President Trump’s visit to a Shell natural gas plant in rural western Pennsylvania on Tuesday was an official White House event, but that might not have been readily apparent to those listening to his speech. 

Addressing workers at the yet-to-be-completed plant in Monaca, Pennsylvania, Mr. Trump reminisced about the margins of his 2016 victory in the county, predicted the states he would win again, touted his administration’s immigration policies, attacked the “fake news” media and blasted his political foes. The president even explicitly urged workers, hundreds of whom were gathered for his speech, to vote for him.

“In 2020, we’re running, so you’d better get out there and make sure we win,” the president said in his speech, which ran more than an hour and was supposed to focus on American energy dominance and manufacturing. 

The line between the president’s political events and official events are often blurred as the presidential election nears and Mr. Trump, who filed for reelection the day he was sworn into office, travels to states that are key to his victory. Pennsylvania, Mr. Trump’s campaign officials and political analysts recognize, is pivotal to his successful reelection — Tuesday marked his 13th visit to the state since taking office. 

President Trump Visits Shell Pennsylvania Petrochemicals Complex
President Trump speaks to contractors at the Shell Chemicals Petrochemical Complex on August 13, 2019, in Monaca, Pennsylvania.

/ Getty Images

At the event, the president bashed his predecessors and faulted former vice president Joe Biden, his potential Democratic rival, for the nation’s struggles. He also took one of his typical swipes at Elizabeth Warren, or “Pocahontas,” as the president calls the Massachusetts senator who once claimed native American heritage. Biden and Warren are among the top contenders in the polls.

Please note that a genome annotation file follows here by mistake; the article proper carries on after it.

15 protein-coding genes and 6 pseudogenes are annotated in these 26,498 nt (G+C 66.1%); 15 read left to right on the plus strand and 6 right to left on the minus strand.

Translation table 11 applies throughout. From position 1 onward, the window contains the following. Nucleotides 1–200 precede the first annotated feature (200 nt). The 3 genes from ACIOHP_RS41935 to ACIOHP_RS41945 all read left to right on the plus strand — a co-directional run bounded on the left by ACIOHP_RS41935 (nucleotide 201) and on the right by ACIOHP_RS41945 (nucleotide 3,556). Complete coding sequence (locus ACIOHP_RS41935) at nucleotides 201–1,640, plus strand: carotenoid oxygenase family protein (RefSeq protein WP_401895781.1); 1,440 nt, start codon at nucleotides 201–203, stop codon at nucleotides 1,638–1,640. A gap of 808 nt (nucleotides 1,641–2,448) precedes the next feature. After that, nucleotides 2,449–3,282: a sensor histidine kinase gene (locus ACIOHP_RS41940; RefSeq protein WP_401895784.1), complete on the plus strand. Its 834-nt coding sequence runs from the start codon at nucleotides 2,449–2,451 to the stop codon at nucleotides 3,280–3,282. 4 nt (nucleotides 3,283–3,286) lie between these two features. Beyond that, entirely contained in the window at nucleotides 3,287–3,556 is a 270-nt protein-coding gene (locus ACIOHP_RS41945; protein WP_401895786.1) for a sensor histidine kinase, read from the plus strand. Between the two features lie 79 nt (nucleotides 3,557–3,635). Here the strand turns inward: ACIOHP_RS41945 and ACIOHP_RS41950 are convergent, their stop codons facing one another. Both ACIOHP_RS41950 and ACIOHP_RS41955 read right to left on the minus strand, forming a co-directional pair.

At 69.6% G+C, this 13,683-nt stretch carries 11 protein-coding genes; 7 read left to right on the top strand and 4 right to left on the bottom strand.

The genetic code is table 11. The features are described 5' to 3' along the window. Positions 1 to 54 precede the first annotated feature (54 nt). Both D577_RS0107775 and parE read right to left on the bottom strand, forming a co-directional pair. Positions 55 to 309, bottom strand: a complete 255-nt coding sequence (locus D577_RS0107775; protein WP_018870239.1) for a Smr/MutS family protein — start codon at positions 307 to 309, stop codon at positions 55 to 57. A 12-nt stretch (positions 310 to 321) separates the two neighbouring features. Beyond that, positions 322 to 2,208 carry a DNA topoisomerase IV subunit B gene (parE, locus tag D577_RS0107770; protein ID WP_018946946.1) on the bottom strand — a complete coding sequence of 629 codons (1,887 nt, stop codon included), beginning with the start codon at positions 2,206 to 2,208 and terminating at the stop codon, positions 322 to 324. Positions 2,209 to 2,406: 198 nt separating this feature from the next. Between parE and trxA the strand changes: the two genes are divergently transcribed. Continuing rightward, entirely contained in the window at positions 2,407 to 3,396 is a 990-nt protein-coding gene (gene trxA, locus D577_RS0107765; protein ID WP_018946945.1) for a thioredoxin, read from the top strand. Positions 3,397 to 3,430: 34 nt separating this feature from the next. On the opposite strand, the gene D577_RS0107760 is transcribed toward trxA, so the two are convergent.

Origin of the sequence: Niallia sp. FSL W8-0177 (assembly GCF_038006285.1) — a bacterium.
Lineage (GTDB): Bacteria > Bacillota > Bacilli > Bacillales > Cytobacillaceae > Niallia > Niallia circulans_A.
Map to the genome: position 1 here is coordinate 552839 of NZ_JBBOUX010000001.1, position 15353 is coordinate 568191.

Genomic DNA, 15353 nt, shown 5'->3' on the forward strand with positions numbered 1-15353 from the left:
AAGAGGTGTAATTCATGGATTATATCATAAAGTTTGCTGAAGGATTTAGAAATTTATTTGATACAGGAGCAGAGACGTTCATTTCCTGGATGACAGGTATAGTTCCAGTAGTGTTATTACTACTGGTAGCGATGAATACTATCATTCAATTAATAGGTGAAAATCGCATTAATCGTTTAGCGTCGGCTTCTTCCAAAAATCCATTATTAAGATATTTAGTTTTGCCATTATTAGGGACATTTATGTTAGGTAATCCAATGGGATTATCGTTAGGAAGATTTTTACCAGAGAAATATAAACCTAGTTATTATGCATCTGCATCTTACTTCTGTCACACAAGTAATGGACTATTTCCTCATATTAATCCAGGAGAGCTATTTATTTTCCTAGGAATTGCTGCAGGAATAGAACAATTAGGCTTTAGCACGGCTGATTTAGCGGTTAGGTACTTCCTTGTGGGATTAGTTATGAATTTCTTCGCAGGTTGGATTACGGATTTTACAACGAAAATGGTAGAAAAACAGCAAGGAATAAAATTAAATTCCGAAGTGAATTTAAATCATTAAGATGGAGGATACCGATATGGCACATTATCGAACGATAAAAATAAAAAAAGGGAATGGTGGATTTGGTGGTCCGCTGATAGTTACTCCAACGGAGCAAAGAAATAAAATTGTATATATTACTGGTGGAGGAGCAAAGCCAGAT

“We’ll have to hit Pocahontas again if she does win,” Mr. Trump told the Pennsylvania crowd, adding soon thereafter, “What a group, Pocahontas and Sleepy Joe.”

The president insisted he’s a big supporter of unions, and said he wants union members to be sure to tell their leaders, “I hope you’re going to support Trump.”

“And if they don’t, vote them the hell out of office,” said the president, who also managed to slip in “Make America Great Again” and “Keep America Great” lines in his 67-minute speech. 

He also joked about serving more than two terms. 

“Can you imagine if I got a fair press? I mean, we’re leading without it,” the president said. “Can you imagine if these people treated me fairly? The election would be over. Have they ever called off an election before? Just said, ‘Look, let’s go, four more years.’ Yeah. And then you want to really drive them crazy, go to ‘hashtag, third term, hashtag, fourth term,’ you’ll drive them totally crazy.” 

Mr. Trump did spend significant chunks of his speech touting his administration’s approach to manufacturing and harnessing American energy, ostensibly the reason for his visit. 

Mr. Trump won Pennsylvania by less than 1 percentage point in 2016, although his victory was much more decisive in Beaver County, where he was Tuesday. 

House Administration Committee Chairwoman Zoe Lofgren has demanded the White House and Trump campaign provide information about how the president’s travel is financed. The president does have latitude to travel on the taxpayers’ dime for official purposes and, unlike his White House staffers, is not subject to the Hatch Act prohibiting political speech by federal employees.

“The president frequently mixes official travel with campaign-related political purposes, which raises questions about whether American taxpayers are footing the bill for political travel that should be paid for by his campaign,” Lofgren wrote in a May letter to White House Counsel Pat Cipollone.


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